Recently, based on my tendency to indulge my nostalgia and listen to all the rock and emo music that got me through being an angsty teenager in 2007, YouTube threw up a song by Welsh rock band Lostprophets in my Recommended menu. Without thinking I clicked on the video – it wasn’t until the song was nearly halfway through that I realised I maybe shouldn’t be listening to it at all.
(For the uninitiated, the lead singer of Lostprophets, Ian Watkins, was in 2013 sentenced to 29 years’ imprisonment after being charged with a number of monstrous offences, most notably with conspiracy to engage in sexual activity with a one-year-old.)
So this got me thinking – should we be separating artists from their art? Is it acceptable to overlook the criminal record of the man who sang one of my favourite songs for the sake of my sentimentality?
My gut instinct says no, of course not. Ultimately, art is an extension of the artist. It’s something they’ve created. In the case of Lostprophets, it doesn’t matter that we the audience don’t know Ian Watkins or any of his bandmates personally, or that our personal experience of their art is heavily influenced by our own memories, thoughts and emotions. Neither of these elements of a Lostprophets album changes the fact that its instrumentals, melodies, meanings and everything else were crafted, and belong to, a convicted paedophile.
Not only that, but to consume the art of any artist (in terms of paying to consume the art) is to show our support of them. That’s just the nature of consumerism – the same could be said for buying a chocolate bar. Whichever chocolate bar you choose, you’re choosing to support that particular brand. You wouldn’t buy something you didn’t like! Especially via monetised streaming services, such as YouTube and Spotify, by listening to a Lostprophets track you are inadvertantly supporting every member of that band, who will receive a payment – no matter how small – per stream or play of their work. There’s nothing wrong with this – the majority of us expect to be paid for the work we do – but when the craftsman has committed such serious offenses, to me it’s slightly uncomfortable to think we’re lining his pockets.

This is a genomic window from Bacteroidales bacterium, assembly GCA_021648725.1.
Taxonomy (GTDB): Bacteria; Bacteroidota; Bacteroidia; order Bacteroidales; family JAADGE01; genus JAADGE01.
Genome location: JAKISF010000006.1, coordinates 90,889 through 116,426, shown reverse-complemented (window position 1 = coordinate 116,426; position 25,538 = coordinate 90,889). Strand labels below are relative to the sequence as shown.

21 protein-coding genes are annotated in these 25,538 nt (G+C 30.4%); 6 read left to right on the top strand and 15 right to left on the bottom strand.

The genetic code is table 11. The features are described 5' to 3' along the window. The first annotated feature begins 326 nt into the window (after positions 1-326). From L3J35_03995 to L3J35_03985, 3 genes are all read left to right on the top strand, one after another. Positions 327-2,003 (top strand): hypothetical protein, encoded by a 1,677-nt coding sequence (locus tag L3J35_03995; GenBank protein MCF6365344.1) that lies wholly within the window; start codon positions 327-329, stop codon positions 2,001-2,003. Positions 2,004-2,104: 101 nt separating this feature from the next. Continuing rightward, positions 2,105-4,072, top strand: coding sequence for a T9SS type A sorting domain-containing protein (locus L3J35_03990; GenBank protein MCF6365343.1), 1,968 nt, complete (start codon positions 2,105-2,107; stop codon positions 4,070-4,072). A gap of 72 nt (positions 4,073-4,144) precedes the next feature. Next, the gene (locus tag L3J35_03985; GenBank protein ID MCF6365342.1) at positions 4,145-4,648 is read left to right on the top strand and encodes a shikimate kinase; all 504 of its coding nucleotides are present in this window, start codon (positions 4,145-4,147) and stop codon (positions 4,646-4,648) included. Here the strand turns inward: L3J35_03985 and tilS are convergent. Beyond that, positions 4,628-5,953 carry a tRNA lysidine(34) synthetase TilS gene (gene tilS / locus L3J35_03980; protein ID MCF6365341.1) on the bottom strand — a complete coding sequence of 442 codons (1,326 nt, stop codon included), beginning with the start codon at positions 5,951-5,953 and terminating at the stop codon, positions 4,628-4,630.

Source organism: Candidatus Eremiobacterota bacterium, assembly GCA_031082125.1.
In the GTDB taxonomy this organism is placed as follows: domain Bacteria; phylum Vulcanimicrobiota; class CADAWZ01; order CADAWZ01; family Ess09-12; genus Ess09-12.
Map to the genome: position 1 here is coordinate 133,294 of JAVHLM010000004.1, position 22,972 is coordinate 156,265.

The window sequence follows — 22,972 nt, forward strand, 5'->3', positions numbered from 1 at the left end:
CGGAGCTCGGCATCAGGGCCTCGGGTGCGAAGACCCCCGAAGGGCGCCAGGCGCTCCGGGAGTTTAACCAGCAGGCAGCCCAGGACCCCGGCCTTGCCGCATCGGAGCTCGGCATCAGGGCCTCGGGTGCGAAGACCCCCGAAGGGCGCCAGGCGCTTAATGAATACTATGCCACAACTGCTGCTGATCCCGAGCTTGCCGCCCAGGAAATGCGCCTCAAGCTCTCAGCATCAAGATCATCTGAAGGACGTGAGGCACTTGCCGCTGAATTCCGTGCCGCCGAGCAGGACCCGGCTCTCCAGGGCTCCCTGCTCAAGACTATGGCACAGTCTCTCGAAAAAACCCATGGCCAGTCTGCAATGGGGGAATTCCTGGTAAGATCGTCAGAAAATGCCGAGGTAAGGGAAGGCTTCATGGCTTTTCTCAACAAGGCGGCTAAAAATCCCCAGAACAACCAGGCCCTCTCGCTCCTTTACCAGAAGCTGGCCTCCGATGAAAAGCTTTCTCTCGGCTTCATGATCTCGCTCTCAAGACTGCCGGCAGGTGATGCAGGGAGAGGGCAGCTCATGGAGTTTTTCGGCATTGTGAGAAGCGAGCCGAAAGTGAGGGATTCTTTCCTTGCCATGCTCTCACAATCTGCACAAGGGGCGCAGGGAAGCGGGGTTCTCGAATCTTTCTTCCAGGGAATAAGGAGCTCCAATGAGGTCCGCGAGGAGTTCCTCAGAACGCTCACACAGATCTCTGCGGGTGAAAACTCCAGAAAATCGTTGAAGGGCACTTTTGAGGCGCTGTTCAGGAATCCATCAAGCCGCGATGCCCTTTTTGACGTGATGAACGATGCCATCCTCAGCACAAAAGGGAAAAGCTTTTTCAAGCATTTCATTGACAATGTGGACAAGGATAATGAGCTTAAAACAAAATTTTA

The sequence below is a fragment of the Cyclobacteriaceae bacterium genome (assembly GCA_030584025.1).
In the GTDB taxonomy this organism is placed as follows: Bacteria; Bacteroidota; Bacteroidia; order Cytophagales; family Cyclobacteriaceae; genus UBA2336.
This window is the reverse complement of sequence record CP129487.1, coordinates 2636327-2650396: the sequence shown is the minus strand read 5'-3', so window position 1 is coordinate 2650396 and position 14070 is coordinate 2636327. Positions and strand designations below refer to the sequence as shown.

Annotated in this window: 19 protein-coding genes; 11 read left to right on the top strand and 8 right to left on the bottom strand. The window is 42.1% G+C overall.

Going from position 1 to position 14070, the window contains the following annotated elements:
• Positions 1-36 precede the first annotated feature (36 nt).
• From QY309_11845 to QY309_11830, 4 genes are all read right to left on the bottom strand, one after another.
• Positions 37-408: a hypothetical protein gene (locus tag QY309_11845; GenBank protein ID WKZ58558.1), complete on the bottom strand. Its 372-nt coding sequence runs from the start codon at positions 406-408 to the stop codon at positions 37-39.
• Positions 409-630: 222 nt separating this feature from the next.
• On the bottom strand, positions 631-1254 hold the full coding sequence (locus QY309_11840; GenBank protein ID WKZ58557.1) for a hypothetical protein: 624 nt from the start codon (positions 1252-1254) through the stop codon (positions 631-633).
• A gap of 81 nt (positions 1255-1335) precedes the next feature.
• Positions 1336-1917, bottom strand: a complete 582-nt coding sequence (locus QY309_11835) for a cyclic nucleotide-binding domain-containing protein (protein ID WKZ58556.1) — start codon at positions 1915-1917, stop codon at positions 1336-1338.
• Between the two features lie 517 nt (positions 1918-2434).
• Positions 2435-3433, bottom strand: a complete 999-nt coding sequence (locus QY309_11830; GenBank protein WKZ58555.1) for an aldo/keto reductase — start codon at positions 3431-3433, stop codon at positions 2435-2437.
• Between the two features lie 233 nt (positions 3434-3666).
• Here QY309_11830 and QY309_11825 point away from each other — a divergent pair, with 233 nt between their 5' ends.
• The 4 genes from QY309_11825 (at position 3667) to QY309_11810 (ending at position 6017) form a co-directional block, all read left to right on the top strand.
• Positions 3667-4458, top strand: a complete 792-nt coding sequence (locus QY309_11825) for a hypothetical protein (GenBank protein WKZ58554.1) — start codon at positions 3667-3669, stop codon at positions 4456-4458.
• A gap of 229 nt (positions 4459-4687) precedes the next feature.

I know this isn’t the end of the discussion. I can certainly see the appeal of the response. For starters, Lostprophets as a band was not just Ian. Through his own charges, to which the rest of the band were allegedly oblivious, Ian Watkins has destroyed the reputation and livelihoods of five other musicians who did nothing wrong. Damning the other five band members for the sixth’s actions might be seen as unfair.
It could also be argued that you can’t switch off your feelings – if a song rouses certain memories or emotions within you simply by listening, you can’t exactly just switch that reaction off. To put it another way, if we’re expected to unlearn the emotions evoked by a piece of art, being expected to unlearn a smell should be no different. The majority of us know that stomach-flipping moment where you catch the smell of the perfume or aftershave worn by the person you like, or the warming, contented feeling that comes with smelling a roast dinner in the oven. I’m not sure I’ll ever be over the smell of bacon sizzling, or the harrowing first note of ‘Welcome To The Black Parade’ by My Chemical Romance. Both evoke an instant reflex. If we should be able to switch off from art – regardless of which of our five senses we receive the art through – why can’t the same be said of other human reactions?
(of course I know our conscience, and what is deemed as a socially acceptable conscience, plays a big part in the expectation to be able to switch off our emotions. I’m just playing devil’s advocate here.)
This is a very poorly constructed argument, I know, and it only really scratches the surface of what I really want to get to the bottom of. I’ve still got so many questions. Why does Justin Bieber have so many devoted followers and worldwide #1 singles when he’s no stranger to antisocial behaviour and disrespectful to his fans? How did Trump become elected as POTUS, for God’s sake, with all the sexual assault allegations and public displays of racism to his name?
Should we separate the artist from their art, if necessary? If we do, does that say more about the artist, or the callibration of our own moral compass?